Preparing Mares for Foaling

Spring is an exciting time for many breeders, as it likely marks the last trimester of their mares’ pregnancies. Due to the rapid changes that occur in the last few months of gestation, it is imperative that owners monitor mares closely.
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Preparing Mares for Foaling
A mare's teats will become waxy around one to four days before foaling. | Photo: Courtesy of Dr. Ben Espy
The end of one year and the beginning of another is an exciting time for many breeders, as it likely marks the last trimester of their mares’ pregnancies. Due to the rapid changes that occur in the last few months of gestation, it is imperative that owners monitor mares closely. Udder development, abdominal distension, and presence of vaginal secretions are some of the most important changes to monitor. 

Average gestational length is around 11 months and a week, or 335 to 342 days. However, sometimes the duration is shorter or longer (330 to 360 days or more) with no detrimental effects on the fetus or mare.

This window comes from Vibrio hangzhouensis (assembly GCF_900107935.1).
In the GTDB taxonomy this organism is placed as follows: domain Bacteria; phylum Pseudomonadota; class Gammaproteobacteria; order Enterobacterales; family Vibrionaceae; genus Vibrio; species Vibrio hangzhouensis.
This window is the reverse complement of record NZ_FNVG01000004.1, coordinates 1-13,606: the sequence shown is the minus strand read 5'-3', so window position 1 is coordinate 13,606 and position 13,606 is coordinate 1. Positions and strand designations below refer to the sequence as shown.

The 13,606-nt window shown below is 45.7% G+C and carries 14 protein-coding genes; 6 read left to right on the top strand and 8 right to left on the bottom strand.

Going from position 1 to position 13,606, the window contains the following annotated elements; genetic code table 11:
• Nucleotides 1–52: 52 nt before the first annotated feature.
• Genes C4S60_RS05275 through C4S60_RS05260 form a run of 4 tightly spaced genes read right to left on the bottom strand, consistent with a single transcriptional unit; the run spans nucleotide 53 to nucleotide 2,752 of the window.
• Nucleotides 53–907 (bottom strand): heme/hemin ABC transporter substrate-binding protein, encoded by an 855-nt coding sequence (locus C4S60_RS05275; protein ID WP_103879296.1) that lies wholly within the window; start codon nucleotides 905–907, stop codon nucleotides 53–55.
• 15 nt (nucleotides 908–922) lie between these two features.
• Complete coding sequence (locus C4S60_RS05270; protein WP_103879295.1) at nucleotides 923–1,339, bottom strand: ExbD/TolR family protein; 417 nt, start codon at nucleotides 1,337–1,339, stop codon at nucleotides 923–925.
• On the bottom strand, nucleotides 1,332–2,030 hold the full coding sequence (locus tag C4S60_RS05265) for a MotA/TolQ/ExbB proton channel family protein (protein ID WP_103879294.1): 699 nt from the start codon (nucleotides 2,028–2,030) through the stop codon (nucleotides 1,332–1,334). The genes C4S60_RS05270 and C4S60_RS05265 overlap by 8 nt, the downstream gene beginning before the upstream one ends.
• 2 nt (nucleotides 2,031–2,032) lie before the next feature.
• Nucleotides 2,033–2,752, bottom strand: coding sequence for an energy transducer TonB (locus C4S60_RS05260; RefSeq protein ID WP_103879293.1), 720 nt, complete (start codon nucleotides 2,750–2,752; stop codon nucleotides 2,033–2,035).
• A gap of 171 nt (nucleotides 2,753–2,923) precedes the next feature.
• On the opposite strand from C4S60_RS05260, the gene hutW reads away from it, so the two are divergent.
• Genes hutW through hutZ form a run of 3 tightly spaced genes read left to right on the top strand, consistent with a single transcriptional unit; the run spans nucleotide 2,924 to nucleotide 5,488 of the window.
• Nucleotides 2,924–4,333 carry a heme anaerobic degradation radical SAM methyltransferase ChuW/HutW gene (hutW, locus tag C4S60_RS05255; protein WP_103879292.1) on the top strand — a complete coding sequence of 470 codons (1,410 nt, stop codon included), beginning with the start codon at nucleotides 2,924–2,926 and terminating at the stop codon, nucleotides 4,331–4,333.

Remove mares from endophyte-contaminated tall fescue pastures no later than 10 months of gestation to prevent abnormal prolonged pregnancy, decreased milk production, and even abortion, and work with your veterinarian to determine whether a mare needs to be medicated with a prolactin stimulation product to negate the endophyte’s effects. 

Lack of udder development four to six weeks before foaling in a mare that is not grazing tall fescue or is not on pergolide medication for equine Cushing’s disease should not be a cause for alarm. Normal udder development starts in the month prior to delivery. Typically, the udder becomes engorged within the last few days before foaling (parturition). Waxy accumulation at the nipples from early colostrum (the mare’s antibody-rich first milk) production occurs one to four days before foaling but sometimes earlier. Occasionally, milk leaks from teats for several days to weeks before foaling, resulting in colostrum loss. If this occurs, work with your veterinarian to find an alternative source of colostrum for the neonate before foaling

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Written by:

Juan C. Samper, DVM, MSc, PhD, Dipl. ACT, practices in British Columbia specializing in reproduction.

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